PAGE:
AFP — Rare phone calls are all that remain of the links between Druze on the Israeli side of the Golan and their families in Syria after fighting across the ceasefire line closed the Quneitra crossing.
Since the 1980s, the Israeli army has allowed Druze residents to go to Syria to visit relatives, marry or even study in Damascus.
But since the Syrian civil war erupted in 2011, permission to cross has been granted only rarely.
Majdal Shams is a town of some 10,000 people in the southern foothills of Mount Hermon, next to the barbed-wire fence separating the Israeli sector of the strategic plateau from Syria.
The largest town on the Golan, it has something of the allure of a ski resort — snow-covered in winter, while in summer the hillsides are filled with trees laden with fruit.
Apples are a key source of income for Syrian farmers in the Golan, which Israel occupied after Syria attacked Israel in the 1967 Six-Day War. Jerusalem annexed the Golan in 1981 in a move never recognized by the international community.
The apple harvest has also ensured their ties to Syria remain strong, since around a quarter of their annual crop of 80,000 ton of fruit is shipped across the ceasefire line in a rare trade facilitated by the International Committee of the Red Cross.
Upsetting the apple cart
But two weeks ago, Quneitra, the only crossing along the ceasefire line, was closed after it fell into the hands of the rebels fighting forces loyal to Syrian President Bashar al-Assad.
The move quite literally upset the applecart, blocking the export of fruit to Syria.
For 56-year-old apple farmer Salman Ibrahim, the loss of earnings is a tough blow, but he is more bothered by the fact that the border is now hermetically sealed.
“I hope the situation in Syria improves and that we can go back there one day, that it won’t be just our apples that can go… but us too,” he said.
More than 18,000 Druze, an offshoot of Islam, are left from the Golan’s original population of up to 130,000 Syrians who fled in 1967 or were forced to leave the plateau. The vast majority have refused to take Israeli citizenship.
The sound of death
Just at the edge of Ibrahim’s orchard lies the so-called “Purple Line” — the armistice line laid down after Israel seized 1,200 square kilometers (460 square miles) of the Golan Heights from Syria in 1967.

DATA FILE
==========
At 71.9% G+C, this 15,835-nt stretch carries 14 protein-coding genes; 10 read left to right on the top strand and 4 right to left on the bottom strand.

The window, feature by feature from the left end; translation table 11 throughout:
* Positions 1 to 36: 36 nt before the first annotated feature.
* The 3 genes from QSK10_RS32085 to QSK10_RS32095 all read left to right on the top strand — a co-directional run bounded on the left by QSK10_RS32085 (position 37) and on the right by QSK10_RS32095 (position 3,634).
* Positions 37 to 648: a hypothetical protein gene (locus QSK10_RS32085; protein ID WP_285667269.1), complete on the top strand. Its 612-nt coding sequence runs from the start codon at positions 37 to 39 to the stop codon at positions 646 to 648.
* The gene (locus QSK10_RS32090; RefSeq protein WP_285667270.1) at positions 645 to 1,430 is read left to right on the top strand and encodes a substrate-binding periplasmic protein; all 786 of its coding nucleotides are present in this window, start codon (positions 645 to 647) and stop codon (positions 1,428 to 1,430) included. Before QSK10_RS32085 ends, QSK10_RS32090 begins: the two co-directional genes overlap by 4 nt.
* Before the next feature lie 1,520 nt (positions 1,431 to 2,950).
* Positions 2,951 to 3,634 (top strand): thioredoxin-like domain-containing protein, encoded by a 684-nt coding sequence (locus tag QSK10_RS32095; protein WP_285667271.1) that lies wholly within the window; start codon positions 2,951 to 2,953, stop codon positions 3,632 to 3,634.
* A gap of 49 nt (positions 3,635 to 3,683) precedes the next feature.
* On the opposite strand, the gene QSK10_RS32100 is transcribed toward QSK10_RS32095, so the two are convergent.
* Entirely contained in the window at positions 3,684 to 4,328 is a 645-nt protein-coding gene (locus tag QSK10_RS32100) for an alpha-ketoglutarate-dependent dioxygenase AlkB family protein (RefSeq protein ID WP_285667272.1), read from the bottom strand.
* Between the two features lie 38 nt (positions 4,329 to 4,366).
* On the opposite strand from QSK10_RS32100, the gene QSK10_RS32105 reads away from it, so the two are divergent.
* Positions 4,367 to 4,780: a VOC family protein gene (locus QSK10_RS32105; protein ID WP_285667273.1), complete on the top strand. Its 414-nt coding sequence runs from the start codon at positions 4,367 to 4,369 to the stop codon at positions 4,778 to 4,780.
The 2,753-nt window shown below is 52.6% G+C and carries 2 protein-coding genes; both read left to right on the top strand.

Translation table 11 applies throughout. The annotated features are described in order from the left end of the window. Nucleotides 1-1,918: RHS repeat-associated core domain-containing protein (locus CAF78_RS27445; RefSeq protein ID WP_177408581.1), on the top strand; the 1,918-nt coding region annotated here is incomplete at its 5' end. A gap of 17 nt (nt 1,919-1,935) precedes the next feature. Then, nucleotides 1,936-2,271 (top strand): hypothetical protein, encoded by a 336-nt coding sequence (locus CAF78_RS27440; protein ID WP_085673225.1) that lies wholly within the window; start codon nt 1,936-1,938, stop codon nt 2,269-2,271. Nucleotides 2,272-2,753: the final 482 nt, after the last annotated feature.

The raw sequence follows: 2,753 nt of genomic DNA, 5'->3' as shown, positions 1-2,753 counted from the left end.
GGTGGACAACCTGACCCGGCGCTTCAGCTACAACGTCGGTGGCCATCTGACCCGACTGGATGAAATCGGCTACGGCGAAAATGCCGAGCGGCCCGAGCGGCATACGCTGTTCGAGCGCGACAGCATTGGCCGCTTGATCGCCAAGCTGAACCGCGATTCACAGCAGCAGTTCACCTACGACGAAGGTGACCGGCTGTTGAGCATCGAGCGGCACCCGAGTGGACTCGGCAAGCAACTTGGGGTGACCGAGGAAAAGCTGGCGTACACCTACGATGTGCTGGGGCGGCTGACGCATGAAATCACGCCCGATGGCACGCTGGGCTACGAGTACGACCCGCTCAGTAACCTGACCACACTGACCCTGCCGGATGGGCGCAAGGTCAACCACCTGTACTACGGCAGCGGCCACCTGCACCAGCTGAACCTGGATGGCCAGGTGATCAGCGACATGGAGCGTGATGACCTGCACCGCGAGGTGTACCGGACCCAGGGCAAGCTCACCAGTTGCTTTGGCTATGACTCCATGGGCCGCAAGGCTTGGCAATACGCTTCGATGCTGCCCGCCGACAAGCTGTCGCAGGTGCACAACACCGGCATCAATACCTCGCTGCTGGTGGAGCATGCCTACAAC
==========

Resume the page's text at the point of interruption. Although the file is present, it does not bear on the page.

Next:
The line was breached by Syrian forces during the 1973 Yom Kippur war, but later reestablished in 1974, with the United Nations setting up a “disengagement observer force” (UNDOF) to monitor observance of the treaty.
In the cool mountain air, Salman Fakher al-Din, a local involved in the struggle against the Israeli control of the Heights, walks alongside the barbed-wire fence as the dull thud of explosions echoes off hillsides, a testimony to the bitter fighting taking place just a few kilometers (miles) away.
“Here you only hear the sounds of war. You can hear these explosions but for us it’s not just a noise, it is the sound of our people dying,” he said.
“These terrorist organizations who are fighting the government there are destroying any vision of a better future. Our fear is that after three years of conflict, Syria is disintegrating.”
The Golan Druze are predominantly pro-Assad, but in Majdal Shams there is also a handful of “reformists” who have organized anti-government protests.
‘They live in fear’
Some Golan residents insist that the emergence of Islamists as the dominant non-regime force in Syria’s civil war has sidelined any of their differences, particularly with al-Qaeda-linked fighters now on their doorstep.
“There were differences of opinion, but we are united by the same hope that this war will end and the terrorists will leave,” said Nagha Abdel Wali, whose late husband had served in the Syrian army.
Nagha is also concerned for her sister, who lives on the Syrian side of the Golan where radical Islamists consider the Druze heretics.
The two sisters speak by telephone each day at 5:30 pm, in a brief conversation which Nagha said is nonetheless reassuring.
“They live in fear, they don’t know what will happen from one day to the next.”
Nagha has been allowed to visit Syria only a few times a year since the conflict erupted in 2011.
“I assure you it’s paradise there,” she said, refusing to comment on what is happening in Syria now.